In the Firing Line: How Amnesty’s Digital Verification Corps changed official narratives through open source investigation

On April 14th 2017, a shooting occurred at the Manus Island Detention Centre in Papua New Guinea, where over 800 refugees and asylum seeker are detained by the Australian government. There were media reports that shots had been fired into the Centre — endangering the lives of those detained there. Manus Province police commissioner David Yapu didn’t agree. “The soldiers fired several gunshots on the air causing great fear and threats to the local and international community serving at the centre” he said, in the immediate aftermath of a shooting.

Amnesty International decided to conduct research that is presented in a report — In The Firing Line: Shooting at Australia’s Refugee Centre on Manus Island in Papua New Guinea — published on May 15th. After it was published, Commissioner Yapu changed his position. “Some of the shots were fired through the compound and some of the bullets penetrated through the walls”, he conceded the same day.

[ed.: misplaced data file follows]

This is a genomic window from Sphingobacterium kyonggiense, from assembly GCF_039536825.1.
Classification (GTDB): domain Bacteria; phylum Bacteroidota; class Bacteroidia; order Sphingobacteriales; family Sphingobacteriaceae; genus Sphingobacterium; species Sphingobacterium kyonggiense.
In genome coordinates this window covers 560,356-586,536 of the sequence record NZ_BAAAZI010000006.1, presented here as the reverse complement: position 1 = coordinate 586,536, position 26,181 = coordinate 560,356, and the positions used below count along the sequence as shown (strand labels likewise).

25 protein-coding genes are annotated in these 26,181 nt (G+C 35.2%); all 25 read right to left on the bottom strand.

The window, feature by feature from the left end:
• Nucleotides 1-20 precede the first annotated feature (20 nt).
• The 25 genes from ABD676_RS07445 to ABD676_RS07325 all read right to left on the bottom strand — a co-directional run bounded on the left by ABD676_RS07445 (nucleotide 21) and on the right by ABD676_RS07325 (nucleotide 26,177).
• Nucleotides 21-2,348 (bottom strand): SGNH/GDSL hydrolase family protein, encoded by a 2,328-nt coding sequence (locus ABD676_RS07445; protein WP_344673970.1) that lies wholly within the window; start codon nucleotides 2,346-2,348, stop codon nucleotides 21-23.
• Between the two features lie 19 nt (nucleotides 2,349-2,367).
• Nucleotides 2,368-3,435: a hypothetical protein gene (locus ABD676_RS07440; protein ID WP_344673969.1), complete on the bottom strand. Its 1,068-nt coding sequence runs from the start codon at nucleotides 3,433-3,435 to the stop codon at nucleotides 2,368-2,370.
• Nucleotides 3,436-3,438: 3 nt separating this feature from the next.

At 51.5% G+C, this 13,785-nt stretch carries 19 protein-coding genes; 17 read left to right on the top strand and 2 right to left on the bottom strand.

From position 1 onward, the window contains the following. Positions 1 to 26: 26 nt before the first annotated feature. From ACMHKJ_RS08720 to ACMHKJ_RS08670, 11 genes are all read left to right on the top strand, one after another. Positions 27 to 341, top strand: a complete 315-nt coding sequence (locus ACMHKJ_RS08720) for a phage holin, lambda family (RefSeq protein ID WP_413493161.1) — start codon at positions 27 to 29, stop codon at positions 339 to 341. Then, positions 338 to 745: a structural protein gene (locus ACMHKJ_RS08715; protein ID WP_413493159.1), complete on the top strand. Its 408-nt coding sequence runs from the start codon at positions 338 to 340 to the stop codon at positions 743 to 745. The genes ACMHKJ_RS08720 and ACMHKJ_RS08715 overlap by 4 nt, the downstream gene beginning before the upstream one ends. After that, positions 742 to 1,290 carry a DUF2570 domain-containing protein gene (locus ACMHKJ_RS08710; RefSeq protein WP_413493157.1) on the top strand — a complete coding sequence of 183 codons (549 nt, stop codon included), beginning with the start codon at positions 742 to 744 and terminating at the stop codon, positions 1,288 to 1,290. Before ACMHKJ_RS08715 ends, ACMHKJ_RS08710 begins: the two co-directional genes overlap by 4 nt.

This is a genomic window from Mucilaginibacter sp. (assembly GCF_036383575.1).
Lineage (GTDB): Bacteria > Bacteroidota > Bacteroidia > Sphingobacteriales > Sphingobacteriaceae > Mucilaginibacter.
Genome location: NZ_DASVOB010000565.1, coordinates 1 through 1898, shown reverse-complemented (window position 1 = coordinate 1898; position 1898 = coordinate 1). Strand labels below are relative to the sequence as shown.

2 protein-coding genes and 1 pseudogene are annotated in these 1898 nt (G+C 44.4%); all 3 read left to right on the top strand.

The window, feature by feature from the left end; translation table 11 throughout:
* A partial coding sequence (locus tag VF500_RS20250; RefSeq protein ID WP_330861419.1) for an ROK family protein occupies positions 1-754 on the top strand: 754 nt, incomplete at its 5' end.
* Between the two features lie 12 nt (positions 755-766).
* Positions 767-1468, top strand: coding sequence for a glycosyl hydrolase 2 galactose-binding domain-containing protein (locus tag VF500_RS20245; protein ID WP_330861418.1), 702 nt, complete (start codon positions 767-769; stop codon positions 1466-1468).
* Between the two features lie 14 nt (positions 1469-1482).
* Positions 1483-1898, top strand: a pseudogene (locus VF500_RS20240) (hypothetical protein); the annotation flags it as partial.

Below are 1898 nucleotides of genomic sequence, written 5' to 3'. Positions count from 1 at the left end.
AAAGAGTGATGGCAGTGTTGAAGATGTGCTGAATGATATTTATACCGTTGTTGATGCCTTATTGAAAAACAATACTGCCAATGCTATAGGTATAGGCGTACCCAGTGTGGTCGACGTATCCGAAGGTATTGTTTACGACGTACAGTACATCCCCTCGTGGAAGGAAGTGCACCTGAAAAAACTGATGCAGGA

To write this report Amnesty’s usual research was supplemented by several photographs and pieces of video captured by refugees inside the camp that was evaluated by the Digital Verification Corps — a network of volunteers based at four global universities trained in the skills required to conduct verification. For Amnesty, being able to assess this content and authenticate where it was filmed added weight to the research it did into the events of April 14th.

In total, we reviewed 21 images and six videos believed to have originated from the Manus Refugee Centre that night. Some of these images and videos, originally coming from refugees, have already been aired on mainstream Australian media (Australian Broadcasting Corporation, Fairfax), posted on social media, or shared by refugee advocates.

Read full posting on Lemming Cliff